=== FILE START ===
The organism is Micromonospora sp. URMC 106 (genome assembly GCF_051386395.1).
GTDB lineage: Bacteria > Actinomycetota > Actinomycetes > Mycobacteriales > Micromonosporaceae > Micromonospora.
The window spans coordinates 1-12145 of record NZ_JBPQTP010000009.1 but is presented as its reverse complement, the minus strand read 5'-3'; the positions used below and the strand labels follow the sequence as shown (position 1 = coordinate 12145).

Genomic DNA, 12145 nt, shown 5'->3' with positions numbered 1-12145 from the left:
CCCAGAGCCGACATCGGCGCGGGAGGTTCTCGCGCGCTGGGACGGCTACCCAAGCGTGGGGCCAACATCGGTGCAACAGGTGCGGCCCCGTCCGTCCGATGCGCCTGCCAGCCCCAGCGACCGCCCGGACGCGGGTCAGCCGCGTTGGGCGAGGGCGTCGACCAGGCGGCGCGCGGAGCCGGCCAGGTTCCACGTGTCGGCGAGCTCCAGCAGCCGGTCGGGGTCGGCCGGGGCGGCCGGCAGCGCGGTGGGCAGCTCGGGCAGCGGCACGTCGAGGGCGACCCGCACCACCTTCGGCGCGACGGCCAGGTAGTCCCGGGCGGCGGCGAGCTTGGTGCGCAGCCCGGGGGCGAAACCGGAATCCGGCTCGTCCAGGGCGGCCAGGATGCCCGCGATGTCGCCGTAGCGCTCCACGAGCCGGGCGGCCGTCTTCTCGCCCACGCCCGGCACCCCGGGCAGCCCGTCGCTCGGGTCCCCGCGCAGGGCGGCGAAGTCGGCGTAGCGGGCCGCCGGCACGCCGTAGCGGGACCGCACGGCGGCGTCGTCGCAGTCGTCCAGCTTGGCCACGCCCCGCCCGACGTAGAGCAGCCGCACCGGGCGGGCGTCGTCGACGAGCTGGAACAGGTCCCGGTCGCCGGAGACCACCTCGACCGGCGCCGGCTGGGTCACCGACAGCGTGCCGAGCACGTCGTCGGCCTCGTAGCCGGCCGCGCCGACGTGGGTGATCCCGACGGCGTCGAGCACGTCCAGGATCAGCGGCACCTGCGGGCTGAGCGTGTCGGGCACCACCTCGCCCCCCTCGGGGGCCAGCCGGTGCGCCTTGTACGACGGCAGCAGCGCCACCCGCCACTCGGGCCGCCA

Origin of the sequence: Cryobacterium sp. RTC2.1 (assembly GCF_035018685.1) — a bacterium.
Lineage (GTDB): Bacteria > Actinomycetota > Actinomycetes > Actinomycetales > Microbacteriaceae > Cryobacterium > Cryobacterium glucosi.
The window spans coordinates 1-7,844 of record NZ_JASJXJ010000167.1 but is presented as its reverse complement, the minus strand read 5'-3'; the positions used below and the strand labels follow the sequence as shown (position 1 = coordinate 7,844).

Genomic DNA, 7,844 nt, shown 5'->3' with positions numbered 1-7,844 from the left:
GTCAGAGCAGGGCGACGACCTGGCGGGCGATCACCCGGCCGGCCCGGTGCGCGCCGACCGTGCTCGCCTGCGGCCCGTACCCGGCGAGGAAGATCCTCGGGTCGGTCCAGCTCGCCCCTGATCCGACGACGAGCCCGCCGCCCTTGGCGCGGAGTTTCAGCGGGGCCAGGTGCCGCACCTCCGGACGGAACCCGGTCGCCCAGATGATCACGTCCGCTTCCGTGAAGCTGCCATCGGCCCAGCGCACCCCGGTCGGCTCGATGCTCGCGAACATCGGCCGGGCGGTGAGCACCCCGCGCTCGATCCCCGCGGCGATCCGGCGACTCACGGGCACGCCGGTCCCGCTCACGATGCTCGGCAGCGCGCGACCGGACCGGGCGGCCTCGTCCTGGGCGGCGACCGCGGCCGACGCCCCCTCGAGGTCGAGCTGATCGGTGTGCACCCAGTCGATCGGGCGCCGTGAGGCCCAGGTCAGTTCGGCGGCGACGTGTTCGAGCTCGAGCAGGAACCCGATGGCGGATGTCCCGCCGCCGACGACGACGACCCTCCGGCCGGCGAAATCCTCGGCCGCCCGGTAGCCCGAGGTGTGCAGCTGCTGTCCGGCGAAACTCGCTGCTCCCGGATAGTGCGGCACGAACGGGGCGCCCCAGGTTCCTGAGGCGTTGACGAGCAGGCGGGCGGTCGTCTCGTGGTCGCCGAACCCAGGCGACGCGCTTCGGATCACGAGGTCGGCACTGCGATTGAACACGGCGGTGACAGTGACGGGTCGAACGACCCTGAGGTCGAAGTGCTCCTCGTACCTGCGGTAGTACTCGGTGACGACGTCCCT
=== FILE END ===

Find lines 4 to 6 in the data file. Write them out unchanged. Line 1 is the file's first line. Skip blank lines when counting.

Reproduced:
Genomic DNA, 12145 nt, shown 5'->3' with positions numbered 1-12145 from the left:
CCCAGAGCCGACATCGGCGCGGGAGGTTCTCGCGCGCTGGGACGGCTACCCAAGCGTGGGGCCAACATCGGTGCAACAGGTGCGGCCCCGTCCGTCCGATGCGCCTGCCAGCCCCAGCGACCGCCCGGACGCGGGTCAGCCGCGTTGGGCGAGGGCGTCGACCAGGCGGCGCGCGGAGCCGGCCAGGTTCCACGTGTCGGCGAGCTCCAGCAGCCGGTCGGGGTCGGCCGGGGCGGCCGGCAGCGCGGTGGGCAGCTCGGGCAGCGGCACGTCGAGGGCGACCCGCACCACCTTCGGCGCGACGGCCAGGTAGTCCCGGGCGGCGGCGAGCTTGGTGCGCAGCCCGGGGGCGAAACCGGAATCCGGCTCGTCCAGGGCGGCCAGGATGCCCGCGATGTCGCCGTAGCGCTCCACGAGCCGGGCGGCCGTCTTCTCGCCCACGCCCGGCACCCCGGGCAGCCCGTCGCTCGGGTCCCCGCGCAGGGCGGCGAAGTCGGCGTAGCGGGCCGCCGGCACGCCGTAGCGGGACCGCACGGCGGCGTCGTCGCAGTCGTCCAGCTTGGCCACGCCCCGCCCGACGTAGAGCAGCCGCACCGGGCGGGCGTCGTCGACGAGCTGGAACAGGTCCCGGTCGCCGGAGACCACCTCGACCGGCGCCGGCTGGGTCACCGACAGCGTGCCGAGCACGTCGTCGGCCTCGTAGCCGGCCGCGCCGACGTGGGTGATCCCGACGGCGTCGAGCACGTCCAGGATCAGCGGCACCTGCGGGCTGAGCGTGTCGGGCACCACCTCGCCCCCCTCGGGGGCCAGCCGGTGCGCCTTGTACGACGGCAGCAGCGCCACCCGCCACTCGGGCCGCCA

Origin of the sequence: Cryobacterium sp. RTC2.1 (assembly GCF_035018685.1) — a bacterium.